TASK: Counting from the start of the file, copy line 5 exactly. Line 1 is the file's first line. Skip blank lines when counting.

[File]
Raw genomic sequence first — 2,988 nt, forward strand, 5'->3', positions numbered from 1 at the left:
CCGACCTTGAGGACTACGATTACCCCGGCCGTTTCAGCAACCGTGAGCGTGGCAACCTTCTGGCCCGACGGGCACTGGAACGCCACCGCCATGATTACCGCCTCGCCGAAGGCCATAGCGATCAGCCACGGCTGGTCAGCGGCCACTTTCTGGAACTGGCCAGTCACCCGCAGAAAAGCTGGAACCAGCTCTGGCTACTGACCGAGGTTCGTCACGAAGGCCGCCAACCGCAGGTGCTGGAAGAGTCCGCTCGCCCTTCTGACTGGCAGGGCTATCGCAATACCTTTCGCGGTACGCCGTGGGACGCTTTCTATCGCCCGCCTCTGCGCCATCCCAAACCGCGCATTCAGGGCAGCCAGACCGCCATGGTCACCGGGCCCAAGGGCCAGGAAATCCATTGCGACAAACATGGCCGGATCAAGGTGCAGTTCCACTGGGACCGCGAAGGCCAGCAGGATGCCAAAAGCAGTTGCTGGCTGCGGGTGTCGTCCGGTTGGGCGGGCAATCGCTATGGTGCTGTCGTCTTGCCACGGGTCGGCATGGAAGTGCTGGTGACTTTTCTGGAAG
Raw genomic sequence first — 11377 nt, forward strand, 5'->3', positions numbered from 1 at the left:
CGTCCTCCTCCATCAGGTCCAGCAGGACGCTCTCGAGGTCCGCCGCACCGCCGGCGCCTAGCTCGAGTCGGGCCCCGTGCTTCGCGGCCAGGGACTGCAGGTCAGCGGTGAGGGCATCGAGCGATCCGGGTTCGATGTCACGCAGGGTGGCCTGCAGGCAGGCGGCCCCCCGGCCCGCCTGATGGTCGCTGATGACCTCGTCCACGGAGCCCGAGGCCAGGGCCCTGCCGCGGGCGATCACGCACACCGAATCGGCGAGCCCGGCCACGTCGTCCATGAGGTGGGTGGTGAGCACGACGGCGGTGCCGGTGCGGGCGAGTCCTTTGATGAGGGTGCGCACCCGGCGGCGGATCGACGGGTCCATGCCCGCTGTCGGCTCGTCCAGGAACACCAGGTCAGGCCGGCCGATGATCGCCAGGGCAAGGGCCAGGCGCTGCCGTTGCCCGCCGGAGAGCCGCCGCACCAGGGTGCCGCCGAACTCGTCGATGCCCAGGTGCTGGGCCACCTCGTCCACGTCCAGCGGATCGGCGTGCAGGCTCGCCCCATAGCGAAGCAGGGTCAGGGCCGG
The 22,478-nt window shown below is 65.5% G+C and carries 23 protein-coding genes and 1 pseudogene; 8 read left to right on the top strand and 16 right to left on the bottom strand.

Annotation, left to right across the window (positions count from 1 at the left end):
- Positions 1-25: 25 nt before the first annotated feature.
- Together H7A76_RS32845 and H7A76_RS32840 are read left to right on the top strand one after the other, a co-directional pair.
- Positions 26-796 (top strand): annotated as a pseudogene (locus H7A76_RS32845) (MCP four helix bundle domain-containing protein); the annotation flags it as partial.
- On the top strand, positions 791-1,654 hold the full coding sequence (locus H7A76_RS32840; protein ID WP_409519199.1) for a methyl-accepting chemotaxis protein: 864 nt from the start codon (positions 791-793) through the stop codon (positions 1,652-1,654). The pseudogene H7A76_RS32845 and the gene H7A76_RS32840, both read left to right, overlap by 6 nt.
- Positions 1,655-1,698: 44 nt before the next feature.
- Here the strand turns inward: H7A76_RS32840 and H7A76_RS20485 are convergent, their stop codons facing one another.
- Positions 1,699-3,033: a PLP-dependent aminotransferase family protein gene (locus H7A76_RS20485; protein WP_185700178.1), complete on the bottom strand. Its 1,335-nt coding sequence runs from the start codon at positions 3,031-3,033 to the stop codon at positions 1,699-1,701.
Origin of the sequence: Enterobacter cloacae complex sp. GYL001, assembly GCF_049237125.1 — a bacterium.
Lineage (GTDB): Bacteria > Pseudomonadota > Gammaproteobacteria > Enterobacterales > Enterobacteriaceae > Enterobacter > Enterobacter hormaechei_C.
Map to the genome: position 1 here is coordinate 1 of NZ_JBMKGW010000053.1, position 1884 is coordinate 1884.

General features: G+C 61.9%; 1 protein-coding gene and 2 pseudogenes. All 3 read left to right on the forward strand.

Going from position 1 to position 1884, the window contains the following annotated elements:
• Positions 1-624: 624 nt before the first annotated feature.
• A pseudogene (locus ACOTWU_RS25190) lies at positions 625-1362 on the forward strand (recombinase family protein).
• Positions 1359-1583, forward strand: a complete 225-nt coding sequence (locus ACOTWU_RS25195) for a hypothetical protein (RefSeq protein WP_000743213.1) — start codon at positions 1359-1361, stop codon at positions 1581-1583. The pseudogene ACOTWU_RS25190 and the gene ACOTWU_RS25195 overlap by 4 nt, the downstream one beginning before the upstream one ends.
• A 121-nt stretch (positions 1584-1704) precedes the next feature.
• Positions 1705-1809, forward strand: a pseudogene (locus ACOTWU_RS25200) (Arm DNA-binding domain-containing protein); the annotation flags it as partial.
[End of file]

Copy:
The 22,478-nt window shown below is 65.5% G+C and carries 23 protein-coding genes and 1 pseudogene; 8 read left to right on the top strand and 16 right to left on the bottom strand.